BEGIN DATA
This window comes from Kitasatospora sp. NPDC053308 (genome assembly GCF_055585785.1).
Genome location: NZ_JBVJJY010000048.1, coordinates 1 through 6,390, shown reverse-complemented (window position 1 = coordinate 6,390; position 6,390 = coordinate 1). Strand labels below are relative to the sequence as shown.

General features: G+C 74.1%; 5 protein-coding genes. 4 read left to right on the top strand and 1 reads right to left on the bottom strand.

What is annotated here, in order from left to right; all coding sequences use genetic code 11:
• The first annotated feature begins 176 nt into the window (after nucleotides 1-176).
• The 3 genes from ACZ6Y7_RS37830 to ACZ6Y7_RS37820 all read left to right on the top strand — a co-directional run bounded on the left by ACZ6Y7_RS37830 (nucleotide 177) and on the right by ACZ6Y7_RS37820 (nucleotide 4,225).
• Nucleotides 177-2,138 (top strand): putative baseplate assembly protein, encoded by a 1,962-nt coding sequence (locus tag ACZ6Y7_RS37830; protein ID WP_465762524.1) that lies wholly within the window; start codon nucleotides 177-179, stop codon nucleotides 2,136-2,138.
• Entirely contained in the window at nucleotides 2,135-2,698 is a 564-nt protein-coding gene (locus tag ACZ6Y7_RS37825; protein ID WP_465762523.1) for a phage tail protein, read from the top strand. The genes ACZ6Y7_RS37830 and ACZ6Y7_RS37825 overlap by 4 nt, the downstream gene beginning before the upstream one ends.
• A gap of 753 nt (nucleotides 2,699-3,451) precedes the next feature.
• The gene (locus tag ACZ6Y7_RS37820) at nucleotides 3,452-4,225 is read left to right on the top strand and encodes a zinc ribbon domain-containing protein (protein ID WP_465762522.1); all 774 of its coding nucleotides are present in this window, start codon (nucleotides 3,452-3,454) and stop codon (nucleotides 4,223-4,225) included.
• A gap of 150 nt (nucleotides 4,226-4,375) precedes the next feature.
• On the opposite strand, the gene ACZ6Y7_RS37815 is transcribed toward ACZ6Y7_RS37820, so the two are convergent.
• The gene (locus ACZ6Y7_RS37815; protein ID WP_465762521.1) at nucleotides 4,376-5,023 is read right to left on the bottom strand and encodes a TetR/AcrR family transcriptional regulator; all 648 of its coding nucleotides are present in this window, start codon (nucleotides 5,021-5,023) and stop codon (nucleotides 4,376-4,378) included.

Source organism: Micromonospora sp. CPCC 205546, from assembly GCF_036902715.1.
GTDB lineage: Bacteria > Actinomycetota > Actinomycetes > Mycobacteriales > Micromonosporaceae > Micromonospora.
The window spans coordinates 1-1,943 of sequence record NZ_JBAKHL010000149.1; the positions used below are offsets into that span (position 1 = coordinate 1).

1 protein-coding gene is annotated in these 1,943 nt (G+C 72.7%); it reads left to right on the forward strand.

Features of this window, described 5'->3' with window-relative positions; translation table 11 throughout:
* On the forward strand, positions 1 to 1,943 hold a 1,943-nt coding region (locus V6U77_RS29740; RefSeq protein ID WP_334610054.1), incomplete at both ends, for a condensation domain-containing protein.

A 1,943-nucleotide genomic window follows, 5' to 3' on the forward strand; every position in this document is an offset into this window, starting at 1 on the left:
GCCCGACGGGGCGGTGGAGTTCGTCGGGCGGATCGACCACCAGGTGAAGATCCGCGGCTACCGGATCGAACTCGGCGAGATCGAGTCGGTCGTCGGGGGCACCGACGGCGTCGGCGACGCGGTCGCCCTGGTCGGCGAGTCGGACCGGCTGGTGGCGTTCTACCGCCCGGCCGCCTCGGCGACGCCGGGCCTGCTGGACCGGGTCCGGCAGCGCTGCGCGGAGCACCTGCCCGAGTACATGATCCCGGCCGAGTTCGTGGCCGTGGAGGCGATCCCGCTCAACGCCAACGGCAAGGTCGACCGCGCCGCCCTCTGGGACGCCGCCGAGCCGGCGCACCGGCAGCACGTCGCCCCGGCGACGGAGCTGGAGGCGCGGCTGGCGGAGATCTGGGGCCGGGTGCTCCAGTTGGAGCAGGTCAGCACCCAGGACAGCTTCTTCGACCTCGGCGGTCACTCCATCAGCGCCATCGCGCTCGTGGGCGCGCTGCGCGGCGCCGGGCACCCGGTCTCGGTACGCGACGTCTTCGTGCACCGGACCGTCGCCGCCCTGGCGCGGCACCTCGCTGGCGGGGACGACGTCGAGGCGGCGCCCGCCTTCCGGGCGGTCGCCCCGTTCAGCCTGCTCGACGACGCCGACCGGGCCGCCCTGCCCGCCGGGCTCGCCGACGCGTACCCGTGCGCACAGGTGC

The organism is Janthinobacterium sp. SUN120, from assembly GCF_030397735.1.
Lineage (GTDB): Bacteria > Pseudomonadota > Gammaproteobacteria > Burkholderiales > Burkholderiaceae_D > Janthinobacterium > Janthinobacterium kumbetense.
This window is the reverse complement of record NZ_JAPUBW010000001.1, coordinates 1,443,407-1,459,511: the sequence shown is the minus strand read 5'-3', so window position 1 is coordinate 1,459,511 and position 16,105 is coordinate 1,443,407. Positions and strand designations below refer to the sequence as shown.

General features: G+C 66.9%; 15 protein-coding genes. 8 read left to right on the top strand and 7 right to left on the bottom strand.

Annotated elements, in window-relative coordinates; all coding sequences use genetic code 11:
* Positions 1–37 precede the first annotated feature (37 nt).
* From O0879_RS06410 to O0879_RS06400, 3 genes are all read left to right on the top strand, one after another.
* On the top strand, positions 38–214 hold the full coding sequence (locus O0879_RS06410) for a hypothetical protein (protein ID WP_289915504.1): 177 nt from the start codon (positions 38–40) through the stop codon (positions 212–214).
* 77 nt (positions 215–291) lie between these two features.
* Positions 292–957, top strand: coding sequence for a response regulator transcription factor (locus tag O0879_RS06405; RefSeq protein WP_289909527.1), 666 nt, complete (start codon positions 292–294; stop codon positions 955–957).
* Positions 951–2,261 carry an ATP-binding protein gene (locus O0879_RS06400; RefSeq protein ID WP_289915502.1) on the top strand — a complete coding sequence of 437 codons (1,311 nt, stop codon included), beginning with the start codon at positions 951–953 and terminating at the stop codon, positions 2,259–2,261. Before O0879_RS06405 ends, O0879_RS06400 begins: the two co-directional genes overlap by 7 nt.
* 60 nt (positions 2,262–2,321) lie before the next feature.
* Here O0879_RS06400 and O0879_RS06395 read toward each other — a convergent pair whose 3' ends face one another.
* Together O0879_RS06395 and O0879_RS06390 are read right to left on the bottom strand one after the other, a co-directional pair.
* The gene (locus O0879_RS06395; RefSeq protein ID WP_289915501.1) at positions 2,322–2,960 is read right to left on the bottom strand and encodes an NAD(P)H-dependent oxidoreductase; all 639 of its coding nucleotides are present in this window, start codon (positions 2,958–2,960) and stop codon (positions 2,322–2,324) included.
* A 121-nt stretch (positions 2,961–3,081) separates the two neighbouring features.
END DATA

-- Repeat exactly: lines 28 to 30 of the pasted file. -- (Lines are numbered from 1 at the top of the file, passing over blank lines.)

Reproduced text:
* From O0879_RS06410 to O0879_RS06400, 3 genes are all read left to right on the top strand, one after another.
* On the top strand, positions 38–214 hold the full coding sequence (locus O0879_RS06410) for a hypothetical protein (protein ID WP_289915504.1): 177 nt from the start codon (positions 38–40) through the stop codon (positions 212–214).
* 77 nt (positions 215–291) lie between these two features.